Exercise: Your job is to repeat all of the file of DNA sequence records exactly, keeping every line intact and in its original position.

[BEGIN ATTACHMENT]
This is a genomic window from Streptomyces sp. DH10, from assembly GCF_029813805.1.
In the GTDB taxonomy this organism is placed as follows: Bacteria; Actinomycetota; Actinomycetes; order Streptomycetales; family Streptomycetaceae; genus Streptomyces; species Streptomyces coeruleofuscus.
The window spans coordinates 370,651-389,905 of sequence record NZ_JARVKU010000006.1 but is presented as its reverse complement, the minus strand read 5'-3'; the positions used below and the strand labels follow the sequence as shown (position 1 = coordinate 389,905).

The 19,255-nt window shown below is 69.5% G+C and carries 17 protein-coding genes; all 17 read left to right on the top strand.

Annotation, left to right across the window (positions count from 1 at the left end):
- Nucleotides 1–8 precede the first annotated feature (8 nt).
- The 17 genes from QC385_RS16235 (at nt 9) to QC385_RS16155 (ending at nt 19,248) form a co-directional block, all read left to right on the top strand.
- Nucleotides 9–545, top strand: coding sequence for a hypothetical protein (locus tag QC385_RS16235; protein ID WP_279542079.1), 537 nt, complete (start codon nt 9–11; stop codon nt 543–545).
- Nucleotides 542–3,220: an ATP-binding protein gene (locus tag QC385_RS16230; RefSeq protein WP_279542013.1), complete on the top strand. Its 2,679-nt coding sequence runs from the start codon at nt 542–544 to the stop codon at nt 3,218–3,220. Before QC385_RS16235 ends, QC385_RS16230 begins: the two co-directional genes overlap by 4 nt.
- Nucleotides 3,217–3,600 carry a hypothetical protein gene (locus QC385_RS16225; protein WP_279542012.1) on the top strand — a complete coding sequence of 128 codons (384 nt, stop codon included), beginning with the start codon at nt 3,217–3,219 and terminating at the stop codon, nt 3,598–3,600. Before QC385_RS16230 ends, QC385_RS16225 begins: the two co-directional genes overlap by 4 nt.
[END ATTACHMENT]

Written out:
This is a genomic window from Streptomyces sp. DH10, from assembly GCF_029813805.1.
In the GTDB taxonomy this organism is placed as follows: Bacteria; Actinomycetota; Actinomycetes; order Streptomycetales; family Streptomycetaceae; genus Streptomyces; species Streptomyces coeruleofuscus.
The window spans coordinates 370,651-389,905 of sequence record NZ_JARVKU010000006.1 but is presented as its reverse complement, the minus strand read 5'-3'; the positions used below and the strand labels follow the sequence as shown (position 1 = coordinate 389,905).

The 19,255-nt window shown below is 69.5% G+C and carries 17 protein-coding genes; all 17 read left to right on the top strand.

Annotation, left to right across the window (positions count from 1 at the left end):
- Nucleotides 1–8 precede the first annotated feature (8 nt).
- The 17 genes from QC385_RS16235 (at nt 9) to QC385_RS16155 (ending at nt 19,248) form a co-directional block, all read left to right on the top strand.
- Nucleotides 9–545, top strand: coding sequence for a hypothetical protein (locus tag QC385_RS16235; protein ID WP_279542079.1), 537 nt, complete (start codon nt 9–11; stop codon nt 543–545).
- Nucleotides 542–3,220: an ATP-binding protein gene (locus tag QC385_RS16230; RefSeq protein WP_279542013.1), complete on the top strand. Its 2,679-nt coding sequence runs from the start codon at nt 542–544 to the stop codon at nt 3,218–3,220. Before QC385_RS16235 ends, QC385_RS16230 begins: the two co-directional genes overlap by 4 nt.
- Nucleotides 3,217–3,600 carry a hypothetical protein gene (locus QC385_RS16225; protein WP_279542012.1) on the top strand — a complete coding sequence of 128 codons (384 nt, stop codon included), beginning with the start codon at nt 3,217–3,219 and terminating at the stop codon, nt 3,598–3,600. Before QC385_RS16230 ends, QC385_RS16225 begins: the two co-directional genes overlap by 4 nt.